There is also a virus with no name. Well, it has a name, but its name is Sin Nombre, which is Spanish for “no name.” It was named this because of politics, really. The virus is really a hantavirus isolated from rodents in the Four Corners region of the United States. When it was first identified, the governments of the four states in the area did not want the virus associated with them, according to Virus Hunter, an autobiography by renowned epidemiologist CJ Peters, MD. In his autobiography, Dr. Peters explained that the Centers for Disease Control and Prevention (CDC) settled on sin nombre as a compromise to not name the virus after where it was first identified and as a bit of a joke about a virus with no name because no one would name it.

Hantavirus, by the way, is named after the Hantan River in South Korea, and it is the virus mostly associated with high death rates (5% to 15%), but it is second to Sin Nombre in that regard. Sin Nombre has estimated death rates of up to 50%, though there have been relatively few cases.

Dr. Peters also investigated an outbreak of a viral hemorrhagic fever in South America. When viewed under the microscope, that virus seemed to have very tiny grains of sand inside of it. (It was not sand. It was small proteins.) Because of that, it was named arenavirus. “Arena” is Spanish for sand. (Arenas where special events take place are named after the special events places in Ancient Rome where sand covered the area where gladiators fought or other entertainment events happened.)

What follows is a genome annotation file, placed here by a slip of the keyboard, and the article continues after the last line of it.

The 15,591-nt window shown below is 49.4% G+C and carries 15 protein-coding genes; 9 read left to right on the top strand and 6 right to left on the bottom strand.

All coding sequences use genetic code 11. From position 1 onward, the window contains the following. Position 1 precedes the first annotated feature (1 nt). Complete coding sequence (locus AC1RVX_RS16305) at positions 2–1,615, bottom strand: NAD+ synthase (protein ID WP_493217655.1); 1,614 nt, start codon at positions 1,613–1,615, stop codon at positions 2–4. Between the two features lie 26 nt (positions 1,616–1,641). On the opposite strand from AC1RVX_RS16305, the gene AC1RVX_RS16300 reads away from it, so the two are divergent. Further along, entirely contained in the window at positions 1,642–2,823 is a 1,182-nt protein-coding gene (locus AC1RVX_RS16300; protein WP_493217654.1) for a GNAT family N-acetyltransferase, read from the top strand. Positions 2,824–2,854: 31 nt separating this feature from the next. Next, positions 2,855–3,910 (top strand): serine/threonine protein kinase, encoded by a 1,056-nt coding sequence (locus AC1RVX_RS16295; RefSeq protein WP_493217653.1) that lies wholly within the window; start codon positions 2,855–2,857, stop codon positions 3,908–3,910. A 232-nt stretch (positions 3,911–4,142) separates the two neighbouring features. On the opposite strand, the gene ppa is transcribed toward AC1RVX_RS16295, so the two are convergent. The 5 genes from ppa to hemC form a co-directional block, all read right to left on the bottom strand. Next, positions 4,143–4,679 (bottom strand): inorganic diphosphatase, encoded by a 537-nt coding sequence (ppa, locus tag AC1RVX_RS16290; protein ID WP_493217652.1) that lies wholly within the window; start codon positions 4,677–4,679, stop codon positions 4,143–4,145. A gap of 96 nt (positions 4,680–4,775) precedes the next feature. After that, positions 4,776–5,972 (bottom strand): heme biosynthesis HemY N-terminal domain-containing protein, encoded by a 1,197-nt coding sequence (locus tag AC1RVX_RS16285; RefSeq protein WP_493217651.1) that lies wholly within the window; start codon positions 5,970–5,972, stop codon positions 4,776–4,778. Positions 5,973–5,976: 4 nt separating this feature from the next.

More recently, influenza viruses have been given the names of their first identification as part of a larger naming convention used to identify them. Type A influenza viruses are named in a way that includes their type, their Hemagglutinin and Neuraminidase (proteins) designations, and the year and location where they were first identified. The virus that caused the 2009 pandemic was named “A/California/7/2009(H1N1)pdm”.  In that name, “pdm” stands for “pandemic Mexico.”

As humans expand their domain over wild areas of the world, we are going to come into contact with viruses, bacteria, fungi and parasites that cause disease. As we see in China and have seen in Africa, these encounters may trigger outbreaks of severe disease. Part of combating these diseases is using communication, and these diseases and their causes need names that can communicate their nature. Very often, we have used a variation of the location where they were first identified. More recently, we have begun adopting a more uniform system of classifying and naming these microbes and the diseases they cause. Time will tell if COVID-19 and nCoV-19 will really stick to our collective subconscious or if “Wuhan virus” or “novel coronavirus” will remain.

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Author: René F. Najera, DrPH

I am the editor of the History of Vaccines site, an online project by the College of Physicians of Philadelphia. All opinions expressed on these blog posts are not necessarily those of the College or any of my employers. Check out my professional profile on LinkedIn: https://www.linkedin.com/in/renenajera Feel free to follow me on Twitter: @EpiRen